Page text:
Vully Cream Pie

Source:  Swiss Cookbook 1950’s

Vully Cream Pie
Vully Cream Pie

The Vully Cream pie

The Vully Cream pie is delicious, light and very french in flavor. This recipe, though not a heritage recipe in my family, is an original from the French Kanton,Valais in Switzerland. For those who know the Bourdaloue Tart, you might find a resemblance. There are a few differences in ingredients, but the overall delicate properties (minus the pear), makes me think of the Bourdaloue tart.

Many of us are familiar with French patisserie. A typical French bakery filled with sweet and savory delights. From the Tarte Tatin, to the souffle, to the eclair, to the croissants. One doesn’t know where to begin. Which is why you’ll find the Vully is packed with all those tastes and flavors that you’ll find in any French patisserie.

The question remains, is this a pie, or a tart? Pies and tarts are both notorious for their crusts being a solid flour/butter crust. While dough’s are the only category that call for yeast, as this cream pie does. According to translation, it’s a pie, not quite the translation I agree with, but… Enjoy this simple, easy dessert. It’s loaded with delicate notes of sweet, caramel essence.

Vully Cream Pie

For sure a dessert to serve on any occasion, or to bring along with as a hostess gift.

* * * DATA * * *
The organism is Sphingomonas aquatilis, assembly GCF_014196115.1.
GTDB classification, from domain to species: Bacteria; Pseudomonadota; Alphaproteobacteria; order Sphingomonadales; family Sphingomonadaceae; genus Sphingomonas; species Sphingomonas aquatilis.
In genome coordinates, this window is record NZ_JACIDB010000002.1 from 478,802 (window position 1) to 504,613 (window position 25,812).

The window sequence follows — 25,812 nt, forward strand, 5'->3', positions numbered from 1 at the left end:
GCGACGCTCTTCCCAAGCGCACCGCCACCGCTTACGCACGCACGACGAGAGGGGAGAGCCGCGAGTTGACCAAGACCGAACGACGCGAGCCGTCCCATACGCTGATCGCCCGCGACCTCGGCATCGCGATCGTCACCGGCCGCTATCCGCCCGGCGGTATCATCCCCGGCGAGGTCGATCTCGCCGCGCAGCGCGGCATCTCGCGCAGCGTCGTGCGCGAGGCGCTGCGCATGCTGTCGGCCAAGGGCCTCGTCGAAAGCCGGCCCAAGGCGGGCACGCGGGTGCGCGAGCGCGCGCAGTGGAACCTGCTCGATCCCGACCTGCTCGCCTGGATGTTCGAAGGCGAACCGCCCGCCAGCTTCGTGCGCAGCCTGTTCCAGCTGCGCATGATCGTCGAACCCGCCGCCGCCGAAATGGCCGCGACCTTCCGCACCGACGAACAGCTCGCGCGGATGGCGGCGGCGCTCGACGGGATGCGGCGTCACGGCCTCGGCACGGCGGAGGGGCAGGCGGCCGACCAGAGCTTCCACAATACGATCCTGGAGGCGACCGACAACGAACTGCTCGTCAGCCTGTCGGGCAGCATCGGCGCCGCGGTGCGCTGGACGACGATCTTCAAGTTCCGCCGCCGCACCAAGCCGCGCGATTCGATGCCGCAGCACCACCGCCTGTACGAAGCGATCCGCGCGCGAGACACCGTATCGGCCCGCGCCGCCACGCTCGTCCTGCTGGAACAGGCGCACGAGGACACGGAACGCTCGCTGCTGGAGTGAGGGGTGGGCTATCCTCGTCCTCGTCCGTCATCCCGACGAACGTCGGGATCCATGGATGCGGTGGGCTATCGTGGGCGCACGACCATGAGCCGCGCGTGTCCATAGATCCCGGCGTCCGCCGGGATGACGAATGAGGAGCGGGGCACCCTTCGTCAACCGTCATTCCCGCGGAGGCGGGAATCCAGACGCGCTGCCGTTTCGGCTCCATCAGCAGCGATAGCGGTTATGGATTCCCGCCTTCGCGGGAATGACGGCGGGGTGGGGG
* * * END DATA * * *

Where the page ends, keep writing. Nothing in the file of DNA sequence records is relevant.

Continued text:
Course Dessert
Cuisine French, Swiss
Keyword Dessert
Prep Time 15 minutes
Cook Time 15 minutes
Rising Time 3 hours
Total Time 3 hours 30 minutes
Servings 10 people


US measures – Dough

  • 2 1/8 cups flour
  • 1/2 tsp himalayian salt a delicate enough dessert
  • 3/4 oz fresh yeast or dried yeast
  • 1 cup milk warmed and combined with yeast
  • 1/4 cup butter melted and cooled

US measures – Topping

  • 2 TBS heavy cream
  • 2 TBS sugar
  • 2 1/2 tsp butter use 5 x 1/2 tsp

Metric – Dough

  • 330 gr flour
  • 1/2 TL himalayian salt
  • 21 gr fresh yeast
  • 250 ml milk
  • 50 gr butter

Metric – Topping

  • 2 EL heavy cream
  • 2 EL sugar
  • 2 1/2 TL butter use 5 x 1/2 TL


  • For the dough, combine salt and flour.
    Salt: use a special salt if available for a delicate salt flavor
  • Heat milk, until slightly warm. Pour into a glass together with yeast.  For dry yeast use the conversion chart.
    Together, yeast will dissolve and will combine well with dry mixture. Use the heat from the pan (from warming milk) to melt the butter. Ever so slightly, the heat melts the butter, thus avoiding melting aggressively.
  • Add dry with wet, dough should be soft, a bit warm (from the milk & butter) and very pliable. Cover and let rise. This can take a few hours, or overnight if necessary.
  • In your chosen pie form, put risen dough directly into floured surface and spread out evenly
  • Add your pats of butter
  • combine together your sugar and cream, pour over.
  • Bake @ 240 Celsius for 15 minutes until golden brown
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